Woodford could face more pressure as Jupiter inherits mandate

Filings reveal the slew of biotech and growth stocks Ben Whitmore will take on

Jupiter manager Ben Whitmore is predicted to sell a slew of biotech names he inherits from Neil Woodford in the Omnis Income and Growth fund adding more selling pressure to the stocks.

Circassia Pharmaceuticals and Netscientific are among the more than 20 companies in which Woodford Investment Management reduced its stake on Friday, according to a number of regulatory filings published on Monday afternoon and Tuesday morning.

A Woodford spokesperson confirmed the filings related to the transfer of a mandate to a new manager and were not connected to selling from the suspended Woodford Equity Income fund as it tries to improve liquidity. The regulatory filing from Proton Partners, in which Woodford passed on a 1.23% stake, confirmed this mandate was the Omnis Income and Growth fund, which Whitmore (pictured) is taking over.

Based on the filings, he would inherit a 15.66% stake in Eve Sleep and 10.18% in Netscientific. He would also hold more than 5% in GYG and Xeros Technology. The change in positions all took place on 5 July and companies were all notified on 8 July, according to the filings.

CompanyPrevious stakeCurrent stakeOmnis Income & Growth stake
Kier Group15.87%13.97%1.9%
Arix Bioscience21.89%19.78%2.11%
4d pharma27.00%24.08%2.92%
Mereo Biopharma30.46%27.56%2.9%
Xeros Technology39.71%33.18%6.53%
Amigo Holdings5.57%Less than 5%At least 0.57%
ReNeuron Group34.58%33.02%1.56%
Eddie Stobart Logistics25.00%22.89%2.11%
Circassia Pharmaceuticals24.47%19.95%4.52%
Tissue Regenix26.00%22.16%3.84%
Topps Tiles5.09%Less than 5%At least 0.09%
Non-Standard Finance25.02%23.90%1.12%
Proton Partners49.78%48.55%1.23%
Eve Sleep46.82%31.16%15.66%
Sensyne Health14.55%12.62%1.63%
Allied Minds23.22%21.64%1.58%
IP Group14.08%13.41%0.67%
Provident Financial17.98%16.83%1.15%
Source: Investegate

‘He’s got a job on his hands’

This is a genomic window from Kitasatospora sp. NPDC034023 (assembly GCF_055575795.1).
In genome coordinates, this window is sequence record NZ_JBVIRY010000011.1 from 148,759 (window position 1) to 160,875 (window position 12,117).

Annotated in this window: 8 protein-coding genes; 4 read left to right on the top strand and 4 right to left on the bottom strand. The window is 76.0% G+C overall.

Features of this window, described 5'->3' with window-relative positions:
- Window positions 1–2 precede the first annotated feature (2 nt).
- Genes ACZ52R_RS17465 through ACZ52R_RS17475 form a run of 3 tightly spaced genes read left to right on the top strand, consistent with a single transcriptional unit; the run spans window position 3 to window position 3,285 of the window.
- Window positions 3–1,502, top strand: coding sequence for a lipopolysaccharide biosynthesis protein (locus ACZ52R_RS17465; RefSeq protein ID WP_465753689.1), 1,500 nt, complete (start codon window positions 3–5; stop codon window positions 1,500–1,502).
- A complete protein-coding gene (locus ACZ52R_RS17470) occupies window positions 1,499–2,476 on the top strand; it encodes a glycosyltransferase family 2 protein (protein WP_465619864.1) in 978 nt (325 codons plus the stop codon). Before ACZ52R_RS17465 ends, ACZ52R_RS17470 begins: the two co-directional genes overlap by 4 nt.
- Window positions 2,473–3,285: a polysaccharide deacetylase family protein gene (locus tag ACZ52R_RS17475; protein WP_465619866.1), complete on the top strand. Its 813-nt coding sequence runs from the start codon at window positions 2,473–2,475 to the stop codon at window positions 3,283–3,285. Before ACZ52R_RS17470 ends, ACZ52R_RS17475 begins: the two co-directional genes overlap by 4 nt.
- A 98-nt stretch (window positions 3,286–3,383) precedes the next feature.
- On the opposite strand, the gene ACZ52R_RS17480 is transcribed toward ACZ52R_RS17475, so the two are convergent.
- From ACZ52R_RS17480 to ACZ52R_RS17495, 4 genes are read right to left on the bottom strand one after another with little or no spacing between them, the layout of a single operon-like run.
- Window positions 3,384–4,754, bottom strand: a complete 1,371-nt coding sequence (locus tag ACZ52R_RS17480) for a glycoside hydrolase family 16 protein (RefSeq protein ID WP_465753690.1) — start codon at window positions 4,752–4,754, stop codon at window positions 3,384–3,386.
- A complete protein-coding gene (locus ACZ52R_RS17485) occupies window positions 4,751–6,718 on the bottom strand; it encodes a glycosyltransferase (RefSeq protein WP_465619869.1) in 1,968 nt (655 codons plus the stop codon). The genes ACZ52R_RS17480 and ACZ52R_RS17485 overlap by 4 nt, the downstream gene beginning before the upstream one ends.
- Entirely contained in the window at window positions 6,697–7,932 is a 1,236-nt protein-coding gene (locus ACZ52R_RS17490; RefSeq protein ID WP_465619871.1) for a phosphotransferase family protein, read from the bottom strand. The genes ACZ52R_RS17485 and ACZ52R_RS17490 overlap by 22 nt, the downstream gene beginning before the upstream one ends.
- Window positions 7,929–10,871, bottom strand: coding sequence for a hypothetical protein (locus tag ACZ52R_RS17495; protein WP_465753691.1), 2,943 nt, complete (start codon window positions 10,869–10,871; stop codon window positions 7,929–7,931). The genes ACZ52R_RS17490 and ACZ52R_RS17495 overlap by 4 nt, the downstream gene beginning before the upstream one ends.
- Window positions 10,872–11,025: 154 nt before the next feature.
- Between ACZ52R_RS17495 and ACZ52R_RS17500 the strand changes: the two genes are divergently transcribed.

The holdings transferred vary significantly from Jupiter UK Special Situations, which has large allocations to large cap financials, such as Aviva and Standard Chartered, and consumer services, such as Tesco and WPP, according to the fund’s annual report published in March.

Whitmore is similar in style to Woodford before his style drifted from large-cap defensives to small-cap biotech, said Willis Owen head of person investing Adrian Lowcock.

“He’s got a job on his hands, there’s no two ways about it,” Lowcock said.

Biotech is not going to be a core area that Whitmore invests in, he said. “I suspect you’ll see that reduced significantly; it’s a very high growth, high risk area of the market.”

Woodford joined by three further sellers

While Woodford is currently the only forced seller on the market, Invesco has also been reducing a number of stocks it holds in common with the Equity Income fund.

The Omnis mandate, plus the SJP mandate that has been pulled from Woodford and handed to RWC and Columbia Threadneedle, adds two more sellers to the market.

7IM senior investment manager Peter Sleep said based on the lack of overlap between the securities transferred in the Omnis mandate and the UK Special Situations, Whitmore may sell everything.

“Clearly, Whitmore and SJP have less stocks to sell, but the prices of the shares they are selling are all really weak given four major shareholders are running for the exit. It could be quite ugly,” Sleep said.

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